Not in the case of the Subway or the Girl. Screw the code, help the human. As for the H&M image, well that's just either overt racism, or a complete lack of awareness. That image must surely have been seen by a number of people and not one thought "perhaps we shouldn't use this shot"? My guess is that it was more stupid than deliberate. Or at least I would hope it was.

Totally agree. I thought his comment was referring to the H&M image. Bad idea but, yeah, stupidity.

Thomas Nicholas's picture

I did mean the bottom photos yes.

Thanks for the clarification. :-)

Got to be honest I don't live in America. Out of that culture it wouldn't even have occurred to me to associate the word monkey with back people. It's not the 1950s. Shouldn't we actually be past that. Is this really an issue or just another social media storm in a teacup.

No.

Jim Bolen's picture

Racism is still in high abundance here, I'm sad to say.
We should be past it, but we aren't.

Jim Bolen's picture

That's BS and you know it. White privilege is alive and well here. You know damn well if the Bundy's were black their asses would be in prison instead of walking free.
That's just one tiny example of the problem.

Gabrielle Colton's picture

Not cool, and they knew exactly what they were doing. Time for brands to start paying attention to this stuff as people become more aware of its injustice

michael buehrle's picture

someone should be looking for a new job. how did this ever make it to print ?

Donald Hoxha's picture

I don't know how is the situation in the States but to me it's way worse the people who saw this picture and thought about racism (just because the little beautiful baby is black) then who made and published the picture and the H&M campain!

Tim Behuniak's picture

I can understand your sentiment; I personally wouldn't have thought about it this way right away. I honestly would've taken the picture and thought nothing of it. But I think it's totally reasonable to think about racism when seeing this image considering that the term "monkey" has been widely used to describe blacks (with a racist undertone) in the past.

The US has plenty of hate speech, and monkey is a popular one. The term was used regularly by bigots who used it against our last President and even against his wife, the First Lady.

Donald Hoxha's picture

Sorry about that. I didn't know all these things. Where i leave if i translate in my language what's written in the poulover we use it to call the little children in a sweet way. Hope you know what i mean.

I would have never made that connection but I see your point. My wife is Japanese and had always heard Americans refer to them as "Yellow Monkeys." She was surprised when I told her, I'd never heard that before. Now we tease each other about it. She's "Yellow Monkey" and I'm "White Monkey". We're obviously not denigrating each other. I wonder how we get to that point in society!? I'm not sure accusing everyone of racism is the way.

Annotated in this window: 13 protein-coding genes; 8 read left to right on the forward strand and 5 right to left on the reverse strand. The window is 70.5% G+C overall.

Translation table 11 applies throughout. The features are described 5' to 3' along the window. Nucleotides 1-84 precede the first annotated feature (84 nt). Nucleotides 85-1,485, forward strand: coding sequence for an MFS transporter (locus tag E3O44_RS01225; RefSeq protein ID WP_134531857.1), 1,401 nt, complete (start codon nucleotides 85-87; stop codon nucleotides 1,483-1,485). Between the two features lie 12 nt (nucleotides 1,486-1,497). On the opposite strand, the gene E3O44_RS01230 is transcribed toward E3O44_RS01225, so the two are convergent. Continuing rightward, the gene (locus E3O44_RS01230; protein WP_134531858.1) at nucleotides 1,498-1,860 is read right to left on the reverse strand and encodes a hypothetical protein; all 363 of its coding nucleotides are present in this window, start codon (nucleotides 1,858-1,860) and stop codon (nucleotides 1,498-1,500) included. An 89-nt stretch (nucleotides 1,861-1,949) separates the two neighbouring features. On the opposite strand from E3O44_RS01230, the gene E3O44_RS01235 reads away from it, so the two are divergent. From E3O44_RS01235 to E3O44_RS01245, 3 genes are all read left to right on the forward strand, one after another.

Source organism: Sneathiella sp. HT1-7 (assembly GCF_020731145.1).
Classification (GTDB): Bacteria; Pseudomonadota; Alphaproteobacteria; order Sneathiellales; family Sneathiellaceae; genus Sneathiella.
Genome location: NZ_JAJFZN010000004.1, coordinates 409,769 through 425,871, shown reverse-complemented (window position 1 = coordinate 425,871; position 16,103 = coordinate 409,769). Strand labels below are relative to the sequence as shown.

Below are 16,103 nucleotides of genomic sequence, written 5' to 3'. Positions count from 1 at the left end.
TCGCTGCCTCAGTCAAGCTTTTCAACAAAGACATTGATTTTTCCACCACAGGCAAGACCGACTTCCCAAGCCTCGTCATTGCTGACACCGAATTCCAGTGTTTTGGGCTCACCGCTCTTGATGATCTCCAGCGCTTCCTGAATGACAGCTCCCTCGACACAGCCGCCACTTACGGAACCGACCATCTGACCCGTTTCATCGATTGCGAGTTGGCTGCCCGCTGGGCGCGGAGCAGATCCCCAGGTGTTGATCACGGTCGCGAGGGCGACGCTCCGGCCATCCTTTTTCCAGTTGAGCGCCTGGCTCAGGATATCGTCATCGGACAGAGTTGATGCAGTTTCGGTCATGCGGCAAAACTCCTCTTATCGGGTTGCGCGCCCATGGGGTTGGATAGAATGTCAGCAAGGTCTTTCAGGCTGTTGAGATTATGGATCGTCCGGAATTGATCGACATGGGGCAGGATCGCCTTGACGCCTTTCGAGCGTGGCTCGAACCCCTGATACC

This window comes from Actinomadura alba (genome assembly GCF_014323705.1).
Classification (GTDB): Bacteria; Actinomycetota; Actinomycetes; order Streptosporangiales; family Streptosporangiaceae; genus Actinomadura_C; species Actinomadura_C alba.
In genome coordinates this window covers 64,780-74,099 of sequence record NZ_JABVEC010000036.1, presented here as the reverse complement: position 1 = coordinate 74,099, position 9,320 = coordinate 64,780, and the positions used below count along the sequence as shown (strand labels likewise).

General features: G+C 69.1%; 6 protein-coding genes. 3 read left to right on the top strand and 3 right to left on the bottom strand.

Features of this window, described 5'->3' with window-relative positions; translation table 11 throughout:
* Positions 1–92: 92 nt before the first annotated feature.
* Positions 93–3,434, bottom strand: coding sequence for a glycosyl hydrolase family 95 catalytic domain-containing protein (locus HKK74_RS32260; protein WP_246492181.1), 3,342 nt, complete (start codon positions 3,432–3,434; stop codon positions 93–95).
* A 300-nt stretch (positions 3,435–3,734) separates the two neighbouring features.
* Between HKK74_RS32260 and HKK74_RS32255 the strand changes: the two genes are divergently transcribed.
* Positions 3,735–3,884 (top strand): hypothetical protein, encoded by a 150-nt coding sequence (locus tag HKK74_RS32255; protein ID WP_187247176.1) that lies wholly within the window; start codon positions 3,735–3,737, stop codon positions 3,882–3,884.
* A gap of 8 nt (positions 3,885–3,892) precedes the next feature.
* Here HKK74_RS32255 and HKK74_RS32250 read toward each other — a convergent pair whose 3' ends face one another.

Tim Behuniak's picture

I think it's OK that you're doing that with each other because for you and your wife, this is an inside joke of sorts. But imagine walking up to a Japanese person in the street, someone whom you have no connection with, and calling them a "Yellow Monkey" ... I'm not sure we'll ever get to a point in society where that is acceptable, because it simply isn't nice. I think that more than anything, people are upset that the company wasn't sensitive to the idea that their portrayal of a black kid in a sweatshirt with the text "coolest monkey in the jungle," might have been seen as a racist remark. Not that the company itself is racist.

There's a difference between calling someone a name and having a reference to something that could be a seen as an insult on a shirt. The problem, apparently, is having a black boy wearing the shirt. I wonder, but can't know, what the response would have been if a boy from any other ethnic group had been wearing the shirt in the ad. Could go either way.
I agree with Alistair, though, that it was just a stupid oversight. They apologized and took steps to correct it after they were made aware. I think everyone agrees it was a gaffe. The question is, was it negligence or did they just not think about it?

Tim Behuniak's picture

I agree. Would be interesting to know but doubt we ever will.

But monkey is a longstanding slur against black people, so what makes this so egregious is specifically that the child is black. If the child was white, there would be no connection to a racial slur against whites.

Sure, some people use it that way but not everyone does. So, do we become prisoners of those people or ignore their racism, making "monkey" a pet name for all children, not just white ones? In my experience, the best way to defeat these kinds of people is to ignore them. I don't know. I just think, we can't be brothers and sisters if we're constantly "walking on eggshells."

Tim Behuniak's picture

But what if "those kinds of people" are black. And specifically they feel objectified by it. Do we ignore them and their feelings?

I have no use for people who unreasonably feel sorry for themselves. Nobody gets a pass.

Alex Dylikowski's picture

Personally, I do not get it. People are over sensitive these days. So what is wrong? The slogan? Coolest monkey in the jungle. I really see no difference vs other silly slogans.

Tim Behuniak's picture

I can understand your sentiment; I personally wouldn't have thought about it this way right away. I honestly would've taken the picture and thought nothing of it. But I think it's totally reasonable to think about racism when seeing this image considering that the term "monkey" has been widely used to describe blacks (with a racist undertone) in the past.

Mark Guinn's picture

Should we rename the animal then? While we're at it, someone should start a boycott to rename Cracker Barrel. That name is offensive to "poor white trash" people (like me) that grew up hearing that pejorative term. I think we've all been called terrible names at some point. Do you try to do away with the word because you've allowed it to define you, or do you step up and define yourself?

Tim Behuniak's picture

Very good point! I totally understand that.

Pierre Walker's picture

It's not so much the word, but the context in which it was used considering black people have been called monkey before. Imagine a black-owned company letting a white kid wearing the same shirt that said the coolest cracker in the pack? I'm sure a lot of people would feel offended too.

You don't have to rename the animal. But there's absolutely no need to call or depict a black child as a monkey. This boy isn't a monkey; he's a human being. Sounds like you're really comfortable using racist words.